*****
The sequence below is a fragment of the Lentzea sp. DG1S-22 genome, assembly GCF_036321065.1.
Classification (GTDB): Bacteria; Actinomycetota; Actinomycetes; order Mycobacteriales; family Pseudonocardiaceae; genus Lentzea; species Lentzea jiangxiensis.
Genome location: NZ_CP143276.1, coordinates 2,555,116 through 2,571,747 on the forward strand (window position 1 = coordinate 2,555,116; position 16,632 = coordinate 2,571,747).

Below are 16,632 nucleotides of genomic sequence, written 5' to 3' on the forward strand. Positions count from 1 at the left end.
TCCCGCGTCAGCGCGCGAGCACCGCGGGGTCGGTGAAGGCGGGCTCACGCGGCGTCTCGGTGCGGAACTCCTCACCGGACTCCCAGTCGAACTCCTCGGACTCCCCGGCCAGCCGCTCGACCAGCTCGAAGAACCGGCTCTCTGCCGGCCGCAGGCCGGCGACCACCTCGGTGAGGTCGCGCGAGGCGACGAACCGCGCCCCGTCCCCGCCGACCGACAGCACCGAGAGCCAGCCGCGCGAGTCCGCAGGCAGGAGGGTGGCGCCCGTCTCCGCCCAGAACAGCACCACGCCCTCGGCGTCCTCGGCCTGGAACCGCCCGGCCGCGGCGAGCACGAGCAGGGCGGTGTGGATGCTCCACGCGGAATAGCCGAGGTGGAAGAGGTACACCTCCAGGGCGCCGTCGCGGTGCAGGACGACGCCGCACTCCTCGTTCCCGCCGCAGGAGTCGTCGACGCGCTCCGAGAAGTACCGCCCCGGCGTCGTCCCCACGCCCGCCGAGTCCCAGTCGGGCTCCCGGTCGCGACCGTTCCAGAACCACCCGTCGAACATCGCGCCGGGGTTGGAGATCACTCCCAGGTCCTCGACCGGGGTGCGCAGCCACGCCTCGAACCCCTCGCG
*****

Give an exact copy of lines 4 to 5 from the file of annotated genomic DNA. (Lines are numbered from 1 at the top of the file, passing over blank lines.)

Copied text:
Below are 16,632 nucleotides of genomic sequence, written 5' to 3' on the forward strand. Positions count from 1 at the left end.
TCCCGCGTCAGCGCGCGAGCACCGCGGGGTCGGTGAAGGCGGGCTCACGCGGCGTCTCGGTGCGGAACTCCTCACCGGACTCCCAGTCGAACTCCTCGGACTCCCCGGCCAGCCGCTCGACCAGCTCGAAGAACCGGCTCTCTGCCGGCCGCAGGCCGGCGACCACCTCGGTGAGGTCGCGCGAGGCGACGAACCGCGCCCCGTCCCCGCCGACCGACAGCACCGAGAGCCAGCCGCGCGAGTCCGCAGGCAGGAGGGTGGCGCCCGTCTCCGCCCAGAACAGCACCACGCCCTCGGCGTCCTCGGCCTGGAACCGCCCGGCCGCGGCGAGCACGAGCAGGGCGGTGTGGATGCTCCACGCGGAATAGCCGAGGTGGAAGAGGTACACCTCCAGGGCGCCGTCGCGGTGCAGGACGACGCCGCACTCCTCGTTCCCGCCGCAGGAGTCGTCGACGCGCTCCGAGAAGTACCGCCCCGGCGTCGTCCCCACGCCCGCCGAGTCCCAGTCGGGCTCCCGGTCGCGACCGTTCCAGAACCACCCGTCGAACATCGCGCCGGGGTTGGAGATCACTCCCAGGTCCTCGACCGGGGTGCGCAGCCACGCCTCGAACCCCTCGCG